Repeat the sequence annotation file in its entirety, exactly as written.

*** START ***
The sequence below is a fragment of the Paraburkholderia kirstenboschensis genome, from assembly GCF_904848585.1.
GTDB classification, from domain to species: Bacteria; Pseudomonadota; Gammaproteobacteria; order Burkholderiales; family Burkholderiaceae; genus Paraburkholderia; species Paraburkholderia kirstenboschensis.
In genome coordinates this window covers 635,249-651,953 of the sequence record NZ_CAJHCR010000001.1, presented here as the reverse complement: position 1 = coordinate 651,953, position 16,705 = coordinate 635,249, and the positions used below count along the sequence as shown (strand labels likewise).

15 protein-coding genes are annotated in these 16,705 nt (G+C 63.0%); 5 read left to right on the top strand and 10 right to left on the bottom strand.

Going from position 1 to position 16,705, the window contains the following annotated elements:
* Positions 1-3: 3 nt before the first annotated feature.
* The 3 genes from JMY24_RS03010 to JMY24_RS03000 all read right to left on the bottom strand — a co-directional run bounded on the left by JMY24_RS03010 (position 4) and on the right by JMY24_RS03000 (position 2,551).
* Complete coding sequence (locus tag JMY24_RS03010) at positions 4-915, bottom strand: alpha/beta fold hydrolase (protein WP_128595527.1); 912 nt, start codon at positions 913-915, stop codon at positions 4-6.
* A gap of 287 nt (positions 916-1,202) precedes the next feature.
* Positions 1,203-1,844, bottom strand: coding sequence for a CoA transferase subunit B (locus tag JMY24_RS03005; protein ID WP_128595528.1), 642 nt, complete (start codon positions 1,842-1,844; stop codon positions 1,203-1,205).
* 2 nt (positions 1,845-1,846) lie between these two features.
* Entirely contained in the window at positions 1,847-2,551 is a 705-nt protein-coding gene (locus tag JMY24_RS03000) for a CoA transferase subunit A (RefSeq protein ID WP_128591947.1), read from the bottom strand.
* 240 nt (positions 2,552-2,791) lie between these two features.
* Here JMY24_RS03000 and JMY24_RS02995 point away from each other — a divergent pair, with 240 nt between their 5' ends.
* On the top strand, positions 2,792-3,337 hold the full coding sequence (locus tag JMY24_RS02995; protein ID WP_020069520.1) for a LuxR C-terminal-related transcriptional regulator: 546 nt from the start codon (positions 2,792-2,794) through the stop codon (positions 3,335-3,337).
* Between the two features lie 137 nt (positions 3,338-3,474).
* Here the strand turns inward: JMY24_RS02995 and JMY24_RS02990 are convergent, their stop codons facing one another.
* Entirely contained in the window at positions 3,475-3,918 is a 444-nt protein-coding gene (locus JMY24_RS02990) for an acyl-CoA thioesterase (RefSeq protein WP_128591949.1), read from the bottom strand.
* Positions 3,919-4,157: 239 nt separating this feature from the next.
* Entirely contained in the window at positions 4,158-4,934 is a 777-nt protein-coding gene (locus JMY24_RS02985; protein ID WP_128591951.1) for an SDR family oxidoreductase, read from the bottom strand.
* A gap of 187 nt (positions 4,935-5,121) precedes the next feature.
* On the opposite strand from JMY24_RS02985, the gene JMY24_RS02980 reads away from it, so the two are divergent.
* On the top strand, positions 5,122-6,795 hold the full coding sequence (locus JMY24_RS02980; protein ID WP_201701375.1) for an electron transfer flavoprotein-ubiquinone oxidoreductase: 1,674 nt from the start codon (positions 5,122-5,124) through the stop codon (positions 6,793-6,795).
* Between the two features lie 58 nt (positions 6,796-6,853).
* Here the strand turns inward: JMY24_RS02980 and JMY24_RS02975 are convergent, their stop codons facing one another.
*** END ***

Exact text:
The sequence below is a fragment of the Paraburkholderia kirstenboschensis genome, from assembly GCF_904848585.1.
GTDB classification, from domain to species: Bacteria; Pseudomonadota; Gammaproteobacteria; order Burkholderiales; family Burkholderiaceae; genus Paraburkholderia; species Paraburkholderia kirstenboschensis.
In genome coordinates this window covers 635,249-651,953 of the sequence record NZ_CAJHCR010000001.1, presented here as the reverse complement: position 1 = coordinate 651,953, position 16,705 = coordinate 635,249, and the positions used below count along the sequence as shown (strand labels likewise).

15 protein-coding genes are annotated in these 16,705 nt (G+C 63.0%); 5 read left to right on the top strand and 10 right to left on the bottom strand.

Going from position 1 to position 16,705, the window contains the following annotated elements:
* Positions 1-3: 3 nt before the first annotated feature.
* The 3 genes from JMY24_RS03010 to JMY24_RS03000 all read right to left on the bottom strand — a co-directional run bounded on the left by JMY24_RS03010 (position 4) and on the right by JMY24_RS03000 (position 2,551).
* Complete coding sequence (locus tag JMY24_RS03010) at positions 4-915, bottom strand: alpha/beta fold hydrolase (protein WP_128595527.1); 912 nt, start codon at positions 913-915, stop codon at positions 4-6.
* A gap of 287 nt (positions 916-1,202) precedes the next feature.
* Positions 1,203-1,844, bottom strand: coding sequence for a CoA transferase subunit B (locus tag JMY24_RS03005; protein ID WP_128595528.1), 642 nt, complete (start codon positions 1,842-1,844; stop codon positions 1,203-1,205).
* 2 nt (positions 1,845-1,846) lie between these two features.
* Entirely contained in the window at positions 1,847-2,551 is a 705-nt protein-coding gene (locus tag JMY24_RS03000) for a CoA transferase subunit A (RefSeq protein ID WP_128591947.1), read from the bottom strand.
* 240 nt (positions 2,552-2,791) lie between these two features.
* Here JMY24_RS03000 and JMY24_RS02995 point away from each other — a divergent pair, with 240 nt between their 5' ends.
* On the top strand, positions 2,792-3,337 hold the full coding sequence (locus tag JMY24_RS02995; protein ID WP_020069520.1) for a LuxR C-terminal-related transcriptional regulator: 546 nt from the start codon (positions 2,792-2,794) through the stop codon (positions 3,335-3,337).
* Between the two features lie 137 nt (positions 3,338-3,474).
* Here the strand turns inward: JMY24_RS02995 and JMY24_RS02990 are convergent, their stop codons facing one another.
* Entirely contained in the window at positions 3,475-3,918 is a 444-nt protein-coding gene (locus JMY24_RS02990) for an acyl-CoA thioesterase (RefSeq protein WP_128591949.1), read from the bottom strand.
* Positions 3,919-4,157: 239 nt separating this feature from the next.
* Entirely contained in the window at positions 4,158-4,934 is a 777-nt protein-coding gene (locus JMY24_RS02985; protein ID WP_128591951.1) for an SDR family oxidoreductase, read from the bottom strand.
* A gap of 187 nt (positions 4,935-5,121) precedes the next feature.
* On the opposite strand from JMY24_RS02985, the gene JMY24_RS02980 reads away from it, so the two are divergent.
* On the top strand, positions 5,122-6,795 hold the full coding sequence (locus JMY24_RS02980; protein ID WP_201701375.1) for an electron transfer flavoprotein-ubiquinone oxidoreductase: 1,674 nt from the start codon (positions 5,122-5,124) through the stop codon (positions 6,793-6,795).
* Between the two features lie 58 nt (positions 6,796-6,853).
* Here the strand turns inward: JMY24_RS02980 and JMY24_RS02975 are convergent, their stop codons facing one another.